Non-invasive breath collection in murine models using a newly developed sampling device. Hintzen et al. (2022), Journal of Breath Research.
Animal studies form an important part of the evidence base of clinical science and serve as proof of concept that can indicate that VOCs are useful biomarkers. However, most previously published studies use anesthetized mice, and tracheal cannulation or tracheostomy to collect exhaled breath. This is a significantly different approach to how breath is collected in humans, and so a better, standardized procedure to collect exhaled VOC on the breath of animal models is needed. This paper published by Hintzen et al. demonstrates a custom-made breath sampling device from the noses of awake mice (7).
The device developed has several beneficial traits, five mice can be sampled simultaneously, and a filtered and fresh air supply reduces background compounds, therefore, minimizing contaminating sources of VOCs. Using the device various compounds that are commonly associated with exhaled breath were able to be detected, including ethanol, limonene, and butanal, supporting that this device is capable of collecting biologically meaningful breath VOCs.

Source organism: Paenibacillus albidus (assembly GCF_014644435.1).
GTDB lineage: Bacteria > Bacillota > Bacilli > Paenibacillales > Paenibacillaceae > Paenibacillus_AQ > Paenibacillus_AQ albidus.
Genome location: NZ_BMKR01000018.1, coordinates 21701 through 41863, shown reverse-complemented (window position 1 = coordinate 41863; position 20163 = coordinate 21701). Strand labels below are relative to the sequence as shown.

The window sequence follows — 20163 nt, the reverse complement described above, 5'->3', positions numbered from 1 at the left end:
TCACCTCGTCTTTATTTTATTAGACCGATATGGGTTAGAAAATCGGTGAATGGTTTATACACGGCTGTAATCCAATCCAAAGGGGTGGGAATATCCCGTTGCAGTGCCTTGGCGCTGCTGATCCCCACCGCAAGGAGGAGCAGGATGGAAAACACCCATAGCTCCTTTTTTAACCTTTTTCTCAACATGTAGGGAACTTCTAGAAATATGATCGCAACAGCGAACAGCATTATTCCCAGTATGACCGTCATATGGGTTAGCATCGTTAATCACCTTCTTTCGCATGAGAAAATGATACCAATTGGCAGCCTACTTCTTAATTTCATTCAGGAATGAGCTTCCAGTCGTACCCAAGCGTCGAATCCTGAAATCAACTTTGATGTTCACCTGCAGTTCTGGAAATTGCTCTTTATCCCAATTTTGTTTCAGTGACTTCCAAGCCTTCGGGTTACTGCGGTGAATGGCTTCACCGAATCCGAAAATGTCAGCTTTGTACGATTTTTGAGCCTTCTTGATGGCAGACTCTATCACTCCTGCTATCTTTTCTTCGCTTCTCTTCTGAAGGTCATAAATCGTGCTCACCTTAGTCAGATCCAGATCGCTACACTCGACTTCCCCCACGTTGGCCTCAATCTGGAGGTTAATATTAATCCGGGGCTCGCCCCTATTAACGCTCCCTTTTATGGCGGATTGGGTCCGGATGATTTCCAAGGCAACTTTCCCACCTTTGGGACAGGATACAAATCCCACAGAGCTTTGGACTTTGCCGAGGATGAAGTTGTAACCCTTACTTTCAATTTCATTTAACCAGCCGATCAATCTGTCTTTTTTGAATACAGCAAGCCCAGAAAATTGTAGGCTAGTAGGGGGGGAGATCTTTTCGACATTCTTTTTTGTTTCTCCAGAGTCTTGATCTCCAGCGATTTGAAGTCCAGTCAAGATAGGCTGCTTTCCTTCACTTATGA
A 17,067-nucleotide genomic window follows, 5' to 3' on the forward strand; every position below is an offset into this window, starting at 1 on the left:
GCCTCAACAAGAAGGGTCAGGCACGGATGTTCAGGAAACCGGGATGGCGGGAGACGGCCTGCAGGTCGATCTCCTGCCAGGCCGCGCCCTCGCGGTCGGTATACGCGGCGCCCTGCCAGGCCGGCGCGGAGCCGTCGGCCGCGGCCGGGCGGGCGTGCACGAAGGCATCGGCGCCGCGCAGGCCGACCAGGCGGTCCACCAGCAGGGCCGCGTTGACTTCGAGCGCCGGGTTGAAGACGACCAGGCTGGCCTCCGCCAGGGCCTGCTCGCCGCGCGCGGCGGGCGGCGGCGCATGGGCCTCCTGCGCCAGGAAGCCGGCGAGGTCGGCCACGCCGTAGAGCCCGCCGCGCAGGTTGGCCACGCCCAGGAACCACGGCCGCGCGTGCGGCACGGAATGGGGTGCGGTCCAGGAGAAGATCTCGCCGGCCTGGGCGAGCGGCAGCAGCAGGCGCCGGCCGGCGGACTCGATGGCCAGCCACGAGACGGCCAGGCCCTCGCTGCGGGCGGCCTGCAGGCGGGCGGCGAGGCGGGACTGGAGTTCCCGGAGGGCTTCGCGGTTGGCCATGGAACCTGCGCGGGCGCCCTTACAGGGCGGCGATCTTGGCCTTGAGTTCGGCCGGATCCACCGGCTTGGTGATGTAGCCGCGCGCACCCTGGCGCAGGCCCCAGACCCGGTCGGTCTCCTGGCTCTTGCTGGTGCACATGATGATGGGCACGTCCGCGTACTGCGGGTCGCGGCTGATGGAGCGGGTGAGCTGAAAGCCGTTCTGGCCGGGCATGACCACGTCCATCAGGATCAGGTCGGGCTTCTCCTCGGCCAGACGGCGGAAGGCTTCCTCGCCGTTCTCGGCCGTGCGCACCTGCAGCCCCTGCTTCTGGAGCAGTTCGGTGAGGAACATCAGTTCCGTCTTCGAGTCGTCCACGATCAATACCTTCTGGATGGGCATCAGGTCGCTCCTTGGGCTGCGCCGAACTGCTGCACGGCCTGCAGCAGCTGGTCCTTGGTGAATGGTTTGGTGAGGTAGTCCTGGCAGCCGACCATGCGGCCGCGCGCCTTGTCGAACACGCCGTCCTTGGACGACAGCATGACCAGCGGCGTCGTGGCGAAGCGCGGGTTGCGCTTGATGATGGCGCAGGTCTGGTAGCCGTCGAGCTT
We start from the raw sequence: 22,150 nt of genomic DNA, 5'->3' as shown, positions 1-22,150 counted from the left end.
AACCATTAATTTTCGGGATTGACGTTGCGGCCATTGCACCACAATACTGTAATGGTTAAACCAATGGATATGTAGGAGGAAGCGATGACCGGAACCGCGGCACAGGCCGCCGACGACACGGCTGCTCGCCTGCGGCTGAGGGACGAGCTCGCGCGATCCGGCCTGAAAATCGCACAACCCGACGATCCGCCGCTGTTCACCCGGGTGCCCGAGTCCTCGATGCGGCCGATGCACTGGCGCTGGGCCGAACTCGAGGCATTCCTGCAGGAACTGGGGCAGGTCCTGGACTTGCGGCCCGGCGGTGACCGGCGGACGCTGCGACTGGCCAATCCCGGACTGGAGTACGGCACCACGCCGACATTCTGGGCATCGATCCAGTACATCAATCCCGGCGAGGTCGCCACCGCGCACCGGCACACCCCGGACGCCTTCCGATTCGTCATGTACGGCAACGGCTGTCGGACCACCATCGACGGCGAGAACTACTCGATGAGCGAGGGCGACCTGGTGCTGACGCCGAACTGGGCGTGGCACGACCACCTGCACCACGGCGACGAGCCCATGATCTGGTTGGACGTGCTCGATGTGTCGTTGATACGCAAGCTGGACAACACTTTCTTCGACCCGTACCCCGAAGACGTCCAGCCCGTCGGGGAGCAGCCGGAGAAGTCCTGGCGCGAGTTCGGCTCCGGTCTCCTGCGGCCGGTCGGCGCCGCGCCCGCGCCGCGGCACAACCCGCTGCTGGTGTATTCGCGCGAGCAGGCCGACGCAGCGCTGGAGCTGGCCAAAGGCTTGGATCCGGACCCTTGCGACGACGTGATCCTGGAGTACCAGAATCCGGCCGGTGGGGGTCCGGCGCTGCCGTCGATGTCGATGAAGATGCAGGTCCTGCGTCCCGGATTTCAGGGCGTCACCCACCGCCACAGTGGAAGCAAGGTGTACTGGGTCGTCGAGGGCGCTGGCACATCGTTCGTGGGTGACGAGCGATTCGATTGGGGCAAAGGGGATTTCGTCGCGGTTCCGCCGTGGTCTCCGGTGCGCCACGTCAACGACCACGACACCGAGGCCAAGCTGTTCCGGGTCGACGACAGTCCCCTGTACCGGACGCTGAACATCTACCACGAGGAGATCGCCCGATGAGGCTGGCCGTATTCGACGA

Volatile organic compounds: A proinflammatory activator in autoimmune diseases. Ogbodo et al. (2022), Frontiers in Immunology.
Finally, we would like to draw your attention to an important review that focussed on discussing the impact of exogenous VOCs on the development of autoimmune conditions. The mechanisms through which VOCs are produced and interact with the environment is a key fundamental area to understand to advance breath science, and the multitude of ways that VOC levels can be influenced in the breath relies on a deeper mechanistic understanding of their presence in the body.
This review by Ogbodo et al. (9) mostly focuses on the impact of exogenous VOCs and environmental exposure on the body, and details important background information of many VOC chemical classes and their regulatory link with the immune system.
Incorporating breath analysis into your research
Analysis of breath VOCs is an ever-advancing and important monitoring method that all scientists interested in using biomarkers to investigate health and disease need to be aware of. Owlstone Medical is a world leader in breath analysis and has successfully partnered with academic researchers and pharmaceutical companies to heighten clinical research in many ways. If you would like to incorporate analysis of breath in your research, please reach out to us and we would be happy to discuss how our Breath Biopsy technology could help you to achieve your research goals.